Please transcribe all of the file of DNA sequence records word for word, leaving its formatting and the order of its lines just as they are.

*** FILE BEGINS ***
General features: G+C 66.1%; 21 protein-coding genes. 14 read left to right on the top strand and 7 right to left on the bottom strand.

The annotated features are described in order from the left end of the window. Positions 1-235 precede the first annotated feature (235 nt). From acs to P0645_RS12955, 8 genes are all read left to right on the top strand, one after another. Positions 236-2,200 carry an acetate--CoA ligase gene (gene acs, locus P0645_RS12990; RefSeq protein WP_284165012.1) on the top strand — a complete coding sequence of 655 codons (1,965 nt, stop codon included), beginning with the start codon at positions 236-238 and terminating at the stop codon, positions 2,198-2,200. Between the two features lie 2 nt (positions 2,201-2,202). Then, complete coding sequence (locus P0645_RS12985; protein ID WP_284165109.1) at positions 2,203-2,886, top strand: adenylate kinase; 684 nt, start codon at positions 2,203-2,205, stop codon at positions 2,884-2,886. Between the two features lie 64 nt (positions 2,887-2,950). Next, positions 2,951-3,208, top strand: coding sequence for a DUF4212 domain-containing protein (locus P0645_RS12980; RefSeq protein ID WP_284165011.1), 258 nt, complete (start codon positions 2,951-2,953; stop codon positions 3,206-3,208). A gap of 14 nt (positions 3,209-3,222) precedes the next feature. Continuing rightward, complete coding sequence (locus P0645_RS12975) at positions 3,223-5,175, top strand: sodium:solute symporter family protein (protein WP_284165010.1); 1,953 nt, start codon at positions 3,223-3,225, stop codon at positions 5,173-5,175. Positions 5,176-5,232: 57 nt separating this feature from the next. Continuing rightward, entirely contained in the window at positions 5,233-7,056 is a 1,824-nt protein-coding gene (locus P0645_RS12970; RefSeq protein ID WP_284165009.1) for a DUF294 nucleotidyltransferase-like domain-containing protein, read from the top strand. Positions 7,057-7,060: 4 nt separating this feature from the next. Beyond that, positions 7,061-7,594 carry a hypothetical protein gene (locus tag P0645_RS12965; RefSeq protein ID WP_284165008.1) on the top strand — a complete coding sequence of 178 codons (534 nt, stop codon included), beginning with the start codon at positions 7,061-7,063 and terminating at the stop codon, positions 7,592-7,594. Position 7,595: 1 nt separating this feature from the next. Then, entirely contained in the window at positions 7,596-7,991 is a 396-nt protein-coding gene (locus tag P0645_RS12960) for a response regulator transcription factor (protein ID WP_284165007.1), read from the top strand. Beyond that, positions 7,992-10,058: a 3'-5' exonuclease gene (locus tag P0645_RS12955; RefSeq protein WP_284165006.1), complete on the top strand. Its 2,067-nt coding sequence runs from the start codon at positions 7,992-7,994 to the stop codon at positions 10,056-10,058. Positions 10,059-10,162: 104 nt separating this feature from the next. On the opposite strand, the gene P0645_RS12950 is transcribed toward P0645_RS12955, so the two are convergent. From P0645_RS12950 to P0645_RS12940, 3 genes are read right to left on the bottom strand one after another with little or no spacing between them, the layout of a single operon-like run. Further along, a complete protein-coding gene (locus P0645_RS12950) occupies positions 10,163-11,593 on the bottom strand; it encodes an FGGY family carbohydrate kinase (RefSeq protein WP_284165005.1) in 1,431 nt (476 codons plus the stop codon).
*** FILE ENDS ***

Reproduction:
General features: G+C 66.1%; 21 protein-coding genes. 14 read left to right on the top strand and 7 right to left on the bottom strand.

The annotated features are described in order from the left end of the window. Positions 1-235 precede the first annotated feature (235 nt). From acs to P0645_RS12955, 8 genes are all read left to right on the top strand, one after another. Positions 236-2,200 carry an acetate--CoA ligase gene (gene acs, locus P0645_RS12990; RefSeq protein WP_284165012.1) on the top strand — a complete coding sequence of 655 codons (1,965 nt, stop codon included), beginning with the start codon at positions 236-238 and terminating at the stop codon, positions 2,198-2,200. Between the two features lie 2 nt (positions 2,201-2,202). Then, complete coding sequence (locus P0645_RS12985; protein ID WP_284165109.1) at positions 2,203-2,886, top strand: adenylate kinase; 684 nt, start codon at positions 2,203-2,205, stop codon at positions 2,884-2,886. Between the two features lie 64 nt (positions 2,887-2,950). Next, positions 2,951-3,208, top strand: coding sequence for a DUF4212 domain-containing protein (locus P0645_RS12980; RefSeq protein ID WP_284165011.1), 258 nt, complete (start codon positions 2,951-2,953; stop codon positions 3,206-3,208). A gap of 14 nt (positions 3,209-3,222) precedes the next feature. Continuing rightward, complete coding sequence (locus P0645_RS12975) at positions 3,223-5,175, top strand: sodium:solute symporter family protein (protein WP_284165010.1); 1,953 nt, start codon at positions 3,223-3,225, stop codon at positions 5,173-5,175. Positions 5,176-5,232: 57 nt separating this feature from the next. Continuing rightward, entirely contained in the window at positions 5,233-7,056 is a 1,824-nt protein-coding gene (locus P0645_RS12970; RefSeq protein ID WP_284165009.1) for a DUF294 nucleotidyltransferase-like domain-containing protein, read from the top strand. Positions 7,057-7,060: 4 nt separating this feature from the next. Beyond that, positions 7,061-7,594 carry a hypothetical protein gene (locus tag P0645_RS12965; RefSeq protein ID WP_284165008.1) on the top strand — a complete coding sequence of 178 codons (534 nt, stop codon included), beginning with the start codon at positions 7,061-7,063 and terminating at the stop codon, positions 7,592-7,594. Position 7,595: 1 nt separating this feature from the next. Then, entirely contained in the window at positions 7,596-7,991 is a 396-nt protein-coding gene (locus tag P0645_RS12960) for a response regulator transcription factor (protein ID WP_284165007.1), read from the top strand. Beyond that, positions 7,992-10,058: a 3'-5' exonuclease gene (locus tag P0645_RS12955; RefSeq protein WP_284165006.1), complete on the top strand. Its 2,067-nt coding sequence runs from the start codon at positions 7,992-7,994 to the stop codon at positions 10,056-10,058. Positions 10,059-10,162: 104 nt separating this feature from the next. On the opposite strand, the gene P0645_RS12950 is transcribed toward P0645_RS12955, so the two are convergent. From P0645_RS12950 to P0645_RS12940, 3 genes are read right to left on the bottom strand one after another with little or no spacing between them, the layout of a single operon-like run. Further along, a complete protein-coding gene (locus P0645_RS12950) occupies positions 10,163-11,593 on the bottom strand; it encodes an FGGY family carbohydrate kinase (RefSeq protein WP_284165005.1) in 1,431 nt (476 codons plus the stop codon).